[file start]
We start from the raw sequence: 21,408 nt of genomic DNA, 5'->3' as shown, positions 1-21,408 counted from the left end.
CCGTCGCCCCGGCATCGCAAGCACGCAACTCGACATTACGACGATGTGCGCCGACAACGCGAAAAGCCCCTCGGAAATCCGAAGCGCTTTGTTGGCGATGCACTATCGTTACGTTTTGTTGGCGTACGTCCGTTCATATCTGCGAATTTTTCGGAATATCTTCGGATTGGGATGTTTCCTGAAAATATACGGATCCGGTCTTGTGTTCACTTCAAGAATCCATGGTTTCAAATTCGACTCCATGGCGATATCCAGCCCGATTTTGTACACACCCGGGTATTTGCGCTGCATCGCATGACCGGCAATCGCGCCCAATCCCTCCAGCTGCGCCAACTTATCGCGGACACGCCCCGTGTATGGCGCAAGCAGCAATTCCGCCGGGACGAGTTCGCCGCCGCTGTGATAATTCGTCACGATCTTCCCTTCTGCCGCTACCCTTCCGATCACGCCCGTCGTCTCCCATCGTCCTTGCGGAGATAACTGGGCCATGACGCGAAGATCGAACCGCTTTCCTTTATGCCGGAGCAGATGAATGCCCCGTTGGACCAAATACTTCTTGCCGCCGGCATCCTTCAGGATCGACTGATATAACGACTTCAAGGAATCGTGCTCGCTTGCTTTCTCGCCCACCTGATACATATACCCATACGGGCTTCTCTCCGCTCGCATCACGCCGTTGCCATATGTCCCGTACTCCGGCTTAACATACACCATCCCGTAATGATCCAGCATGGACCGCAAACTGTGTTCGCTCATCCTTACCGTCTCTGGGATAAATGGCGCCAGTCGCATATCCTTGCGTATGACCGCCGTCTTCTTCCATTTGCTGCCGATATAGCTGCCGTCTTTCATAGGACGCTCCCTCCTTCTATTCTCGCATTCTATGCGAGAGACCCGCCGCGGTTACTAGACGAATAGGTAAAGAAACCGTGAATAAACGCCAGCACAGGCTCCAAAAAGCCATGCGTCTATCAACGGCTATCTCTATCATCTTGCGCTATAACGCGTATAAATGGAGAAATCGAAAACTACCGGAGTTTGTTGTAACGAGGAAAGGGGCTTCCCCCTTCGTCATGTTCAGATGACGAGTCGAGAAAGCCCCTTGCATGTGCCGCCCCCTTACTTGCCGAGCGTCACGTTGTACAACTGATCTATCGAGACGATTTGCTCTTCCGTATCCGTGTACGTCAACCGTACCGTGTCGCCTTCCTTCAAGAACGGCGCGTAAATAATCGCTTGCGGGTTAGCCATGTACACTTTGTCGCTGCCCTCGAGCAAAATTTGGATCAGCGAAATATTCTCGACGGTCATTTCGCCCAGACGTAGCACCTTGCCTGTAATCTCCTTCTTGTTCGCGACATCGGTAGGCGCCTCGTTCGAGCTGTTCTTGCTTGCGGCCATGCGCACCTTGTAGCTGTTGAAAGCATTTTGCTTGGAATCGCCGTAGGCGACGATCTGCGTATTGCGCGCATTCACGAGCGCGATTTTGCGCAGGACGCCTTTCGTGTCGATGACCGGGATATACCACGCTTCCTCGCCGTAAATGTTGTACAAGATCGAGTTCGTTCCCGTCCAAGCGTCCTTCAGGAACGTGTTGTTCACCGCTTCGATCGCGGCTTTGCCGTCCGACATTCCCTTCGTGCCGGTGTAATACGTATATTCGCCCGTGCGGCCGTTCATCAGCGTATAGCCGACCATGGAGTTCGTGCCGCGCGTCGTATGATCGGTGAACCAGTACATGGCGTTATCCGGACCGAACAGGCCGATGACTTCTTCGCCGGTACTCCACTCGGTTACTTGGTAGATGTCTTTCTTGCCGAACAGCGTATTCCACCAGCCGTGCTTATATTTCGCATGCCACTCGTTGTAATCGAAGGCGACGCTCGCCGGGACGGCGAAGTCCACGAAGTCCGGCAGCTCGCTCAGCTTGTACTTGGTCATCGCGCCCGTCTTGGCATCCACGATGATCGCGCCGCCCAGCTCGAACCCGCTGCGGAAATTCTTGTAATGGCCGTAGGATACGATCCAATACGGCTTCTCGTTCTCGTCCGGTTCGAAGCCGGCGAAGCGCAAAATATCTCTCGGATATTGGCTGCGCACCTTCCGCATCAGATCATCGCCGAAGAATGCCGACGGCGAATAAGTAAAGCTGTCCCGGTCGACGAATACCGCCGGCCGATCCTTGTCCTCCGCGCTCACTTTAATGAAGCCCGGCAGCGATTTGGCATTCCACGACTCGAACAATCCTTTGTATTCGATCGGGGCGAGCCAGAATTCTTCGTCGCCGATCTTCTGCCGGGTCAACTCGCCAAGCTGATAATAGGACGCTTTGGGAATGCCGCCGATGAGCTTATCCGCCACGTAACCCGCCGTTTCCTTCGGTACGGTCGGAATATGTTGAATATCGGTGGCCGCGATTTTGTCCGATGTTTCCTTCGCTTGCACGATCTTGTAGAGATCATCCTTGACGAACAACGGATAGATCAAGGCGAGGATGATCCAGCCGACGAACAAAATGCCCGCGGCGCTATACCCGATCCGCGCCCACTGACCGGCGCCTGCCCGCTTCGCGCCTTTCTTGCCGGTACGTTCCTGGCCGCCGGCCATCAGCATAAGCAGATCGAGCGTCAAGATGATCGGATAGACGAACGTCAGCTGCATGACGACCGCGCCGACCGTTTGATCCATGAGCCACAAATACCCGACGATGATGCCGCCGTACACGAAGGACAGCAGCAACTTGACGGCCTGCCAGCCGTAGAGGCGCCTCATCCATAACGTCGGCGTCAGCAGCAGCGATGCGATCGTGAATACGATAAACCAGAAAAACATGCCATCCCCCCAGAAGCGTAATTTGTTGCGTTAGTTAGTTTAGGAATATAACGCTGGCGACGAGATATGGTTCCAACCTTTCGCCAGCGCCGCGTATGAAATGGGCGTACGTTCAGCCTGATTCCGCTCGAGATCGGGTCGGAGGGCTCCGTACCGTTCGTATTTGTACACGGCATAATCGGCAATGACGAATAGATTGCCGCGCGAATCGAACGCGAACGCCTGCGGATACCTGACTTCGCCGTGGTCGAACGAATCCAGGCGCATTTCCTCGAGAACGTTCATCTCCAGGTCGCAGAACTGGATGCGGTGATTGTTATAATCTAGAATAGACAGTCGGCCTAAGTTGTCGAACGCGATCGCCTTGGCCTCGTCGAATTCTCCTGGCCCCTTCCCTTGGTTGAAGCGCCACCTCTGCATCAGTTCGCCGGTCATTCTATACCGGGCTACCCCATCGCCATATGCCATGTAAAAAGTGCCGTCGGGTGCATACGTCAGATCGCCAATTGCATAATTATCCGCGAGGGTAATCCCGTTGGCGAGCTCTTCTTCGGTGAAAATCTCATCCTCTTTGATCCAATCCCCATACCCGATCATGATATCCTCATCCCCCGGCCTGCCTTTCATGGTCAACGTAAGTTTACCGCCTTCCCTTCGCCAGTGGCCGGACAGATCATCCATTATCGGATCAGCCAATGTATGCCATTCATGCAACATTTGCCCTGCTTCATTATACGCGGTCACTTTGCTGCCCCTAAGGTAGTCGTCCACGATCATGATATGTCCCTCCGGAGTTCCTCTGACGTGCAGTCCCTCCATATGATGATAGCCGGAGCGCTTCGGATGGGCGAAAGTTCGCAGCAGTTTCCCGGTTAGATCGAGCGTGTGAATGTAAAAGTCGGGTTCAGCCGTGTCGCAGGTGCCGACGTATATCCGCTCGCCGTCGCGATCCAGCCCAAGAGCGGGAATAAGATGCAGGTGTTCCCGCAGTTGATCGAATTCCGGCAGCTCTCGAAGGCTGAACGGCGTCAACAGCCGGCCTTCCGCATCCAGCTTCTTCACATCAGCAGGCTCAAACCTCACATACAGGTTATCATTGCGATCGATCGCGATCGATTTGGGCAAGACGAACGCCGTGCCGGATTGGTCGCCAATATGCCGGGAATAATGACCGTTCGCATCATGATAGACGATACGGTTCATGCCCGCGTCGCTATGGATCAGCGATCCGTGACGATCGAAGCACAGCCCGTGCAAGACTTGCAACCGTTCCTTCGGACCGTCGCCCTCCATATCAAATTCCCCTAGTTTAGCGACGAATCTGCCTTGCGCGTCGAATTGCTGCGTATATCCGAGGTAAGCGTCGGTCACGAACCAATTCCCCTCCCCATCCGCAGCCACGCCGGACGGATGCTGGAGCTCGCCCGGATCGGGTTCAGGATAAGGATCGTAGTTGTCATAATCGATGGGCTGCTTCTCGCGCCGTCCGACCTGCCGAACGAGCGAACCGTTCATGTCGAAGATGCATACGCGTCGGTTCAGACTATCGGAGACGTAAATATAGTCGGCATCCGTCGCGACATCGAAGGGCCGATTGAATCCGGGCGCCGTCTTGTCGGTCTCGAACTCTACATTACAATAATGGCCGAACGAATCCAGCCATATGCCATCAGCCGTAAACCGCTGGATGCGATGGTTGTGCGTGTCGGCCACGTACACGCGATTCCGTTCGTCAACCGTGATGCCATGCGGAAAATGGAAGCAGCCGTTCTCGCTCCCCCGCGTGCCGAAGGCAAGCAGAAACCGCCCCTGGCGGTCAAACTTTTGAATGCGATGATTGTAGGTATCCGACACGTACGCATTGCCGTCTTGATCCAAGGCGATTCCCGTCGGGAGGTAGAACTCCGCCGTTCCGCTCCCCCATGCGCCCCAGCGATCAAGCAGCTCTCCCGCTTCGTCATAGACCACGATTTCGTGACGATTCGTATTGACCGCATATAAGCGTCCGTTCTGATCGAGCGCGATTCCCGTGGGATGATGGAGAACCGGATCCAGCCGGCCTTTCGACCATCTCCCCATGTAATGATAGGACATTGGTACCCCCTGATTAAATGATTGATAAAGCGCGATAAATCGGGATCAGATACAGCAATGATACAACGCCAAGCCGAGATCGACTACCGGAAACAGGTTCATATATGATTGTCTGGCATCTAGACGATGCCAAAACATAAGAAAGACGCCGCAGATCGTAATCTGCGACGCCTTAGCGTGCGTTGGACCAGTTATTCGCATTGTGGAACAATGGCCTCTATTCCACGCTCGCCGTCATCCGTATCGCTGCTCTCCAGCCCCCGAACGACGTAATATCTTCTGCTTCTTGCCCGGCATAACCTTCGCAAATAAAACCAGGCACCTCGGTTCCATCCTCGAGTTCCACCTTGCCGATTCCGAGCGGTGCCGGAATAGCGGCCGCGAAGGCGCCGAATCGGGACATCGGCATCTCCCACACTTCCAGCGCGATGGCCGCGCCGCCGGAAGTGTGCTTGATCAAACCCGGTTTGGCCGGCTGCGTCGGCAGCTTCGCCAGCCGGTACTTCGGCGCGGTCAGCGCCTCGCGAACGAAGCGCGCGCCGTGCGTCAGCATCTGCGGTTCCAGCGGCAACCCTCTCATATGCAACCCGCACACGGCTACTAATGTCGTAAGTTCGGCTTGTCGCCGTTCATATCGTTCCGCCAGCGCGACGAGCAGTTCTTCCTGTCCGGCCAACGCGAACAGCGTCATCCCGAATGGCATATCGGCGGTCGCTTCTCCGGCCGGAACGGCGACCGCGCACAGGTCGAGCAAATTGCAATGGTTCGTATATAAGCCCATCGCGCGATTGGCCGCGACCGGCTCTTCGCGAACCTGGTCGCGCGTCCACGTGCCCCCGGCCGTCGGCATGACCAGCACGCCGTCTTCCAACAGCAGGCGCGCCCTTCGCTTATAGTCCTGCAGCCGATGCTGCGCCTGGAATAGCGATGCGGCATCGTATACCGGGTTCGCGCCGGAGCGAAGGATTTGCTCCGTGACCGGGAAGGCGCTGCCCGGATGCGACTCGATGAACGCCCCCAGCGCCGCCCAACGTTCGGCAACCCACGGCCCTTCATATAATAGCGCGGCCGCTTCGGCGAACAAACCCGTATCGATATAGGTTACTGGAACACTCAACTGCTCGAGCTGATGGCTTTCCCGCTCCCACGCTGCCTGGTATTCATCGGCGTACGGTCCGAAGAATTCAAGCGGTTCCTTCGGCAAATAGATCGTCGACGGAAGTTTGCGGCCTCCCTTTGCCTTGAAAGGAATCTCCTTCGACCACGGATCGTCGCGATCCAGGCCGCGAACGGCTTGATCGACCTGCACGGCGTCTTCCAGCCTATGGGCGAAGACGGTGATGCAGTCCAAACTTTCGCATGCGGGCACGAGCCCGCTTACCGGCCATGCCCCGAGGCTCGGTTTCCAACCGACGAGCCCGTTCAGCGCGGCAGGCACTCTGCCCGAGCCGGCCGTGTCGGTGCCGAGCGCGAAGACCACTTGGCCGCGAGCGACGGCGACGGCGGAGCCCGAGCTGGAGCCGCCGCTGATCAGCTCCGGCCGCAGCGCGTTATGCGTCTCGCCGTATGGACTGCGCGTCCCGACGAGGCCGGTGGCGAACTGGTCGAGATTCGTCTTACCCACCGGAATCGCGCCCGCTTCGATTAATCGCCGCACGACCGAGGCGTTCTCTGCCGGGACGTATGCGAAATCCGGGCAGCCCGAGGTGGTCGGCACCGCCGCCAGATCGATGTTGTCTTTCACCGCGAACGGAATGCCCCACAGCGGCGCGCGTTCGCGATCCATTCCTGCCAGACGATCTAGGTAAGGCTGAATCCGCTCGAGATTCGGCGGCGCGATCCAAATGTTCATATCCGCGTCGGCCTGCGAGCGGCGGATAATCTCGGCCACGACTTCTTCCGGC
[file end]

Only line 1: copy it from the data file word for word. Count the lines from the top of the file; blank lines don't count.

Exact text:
We start from the raw sequence: 21,408 nt of genomic DNA, 5'->3' as shown, positions 1-21,408 counted from the left end.